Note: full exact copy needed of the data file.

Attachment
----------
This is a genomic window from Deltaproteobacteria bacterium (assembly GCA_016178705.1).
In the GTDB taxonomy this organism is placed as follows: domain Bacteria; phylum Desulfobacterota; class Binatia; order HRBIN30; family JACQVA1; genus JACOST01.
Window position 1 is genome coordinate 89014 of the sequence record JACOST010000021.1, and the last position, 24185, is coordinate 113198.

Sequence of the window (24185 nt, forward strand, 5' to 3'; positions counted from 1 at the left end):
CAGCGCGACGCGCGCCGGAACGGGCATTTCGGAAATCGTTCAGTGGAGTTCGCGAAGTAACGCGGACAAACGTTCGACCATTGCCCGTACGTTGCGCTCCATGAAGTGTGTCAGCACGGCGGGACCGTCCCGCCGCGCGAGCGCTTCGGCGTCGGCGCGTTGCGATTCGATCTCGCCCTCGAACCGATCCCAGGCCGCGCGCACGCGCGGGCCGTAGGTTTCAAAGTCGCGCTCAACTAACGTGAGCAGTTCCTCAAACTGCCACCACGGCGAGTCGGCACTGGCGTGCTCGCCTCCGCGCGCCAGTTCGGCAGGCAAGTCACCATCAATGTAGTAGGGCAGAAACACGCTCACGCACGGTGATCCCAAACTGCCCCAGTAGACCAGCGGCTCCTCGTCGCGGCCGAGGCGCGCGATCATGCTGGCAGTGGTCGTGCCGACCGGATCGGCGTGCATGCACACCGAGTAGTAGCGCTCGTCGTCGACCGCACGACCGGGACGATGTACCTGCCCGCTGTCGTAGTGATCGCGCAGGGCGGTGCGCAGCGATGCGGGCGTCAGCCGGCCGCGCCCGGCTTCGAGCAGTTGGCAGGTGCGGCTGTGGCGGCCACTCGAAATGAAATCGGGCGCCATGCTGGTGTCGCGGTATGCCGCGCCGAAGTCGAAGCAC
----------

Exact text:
This is a genomic window from Deltaproteobacteria bacterium (assembly GCA_016178705.1).
In the GTDB taxonomy this organism is placed as follows: domain Bacteria; phylum Desulfobacterota; class Binatia; order HRBIN30; family JACQVA1; genus JACOST01.
Window position 1 is genome coordinate 89014 of the sequence record JACOST010000021.1, and the last position, 24185, is coordinate 113198.

Sequence of the window (24185 nt, forward strand, 5' to 3'; positions counted from 1 at the left end):
CAGCGCGACGCGCGCCGGAACGGGCATTTCGGAAATCGTTCAGTGGAGTTCGCGAAGTAACGCGGACAAACGTTCGACCATTGCCCGTACGTTGCGCTCCATGAAGTGTGTCAGCACGGCGGGACCGTCCCGCCGCGCGAGCGCTTCGGCGTCGGCGCGTTGCGATTCGATCTCGCCCTCGAACCGATCCCAGGCCGCGCGCACGCGCGGGCCGTAGGTTTCAAAGTCGCGCTCAACTAACGTGAGCAGTTCCTCAAACTGCCACCACGGCGAGTCGGCACTGGCGTGCTCGCCTCCGCGCGCCAGTTCGGCAGGCAAGTCACCATCAATGTAGTAGGGCAGAAACACGCTCACGCACGGTGATCCCAAACTGCCCCAGTAGACCAGCGGCTCCTCGTCGCGGCCGAGGCGCGCGATCATGCTGGCAGTGGTCGTGCCGACCGGATCGGCGTGCATGCACACCGAGTAGTAGCGCTCGTCGTCGACCGCACGACCGGGACGATGTACCTGCCCGCTGTCGTAGTGATCGCGCAGGGCGGTGCGCAGCGATGCGGGCGTCAGCCGGCCGCGCCCGGCTTCGAGCAGTTGGCAGGTGCGGCTGTGGCGGCCACTCGAAATGAAATCGGGCGCCATGCTGGTGTCGCGGTATGCCGCGCCGAAGTCGAAGCAC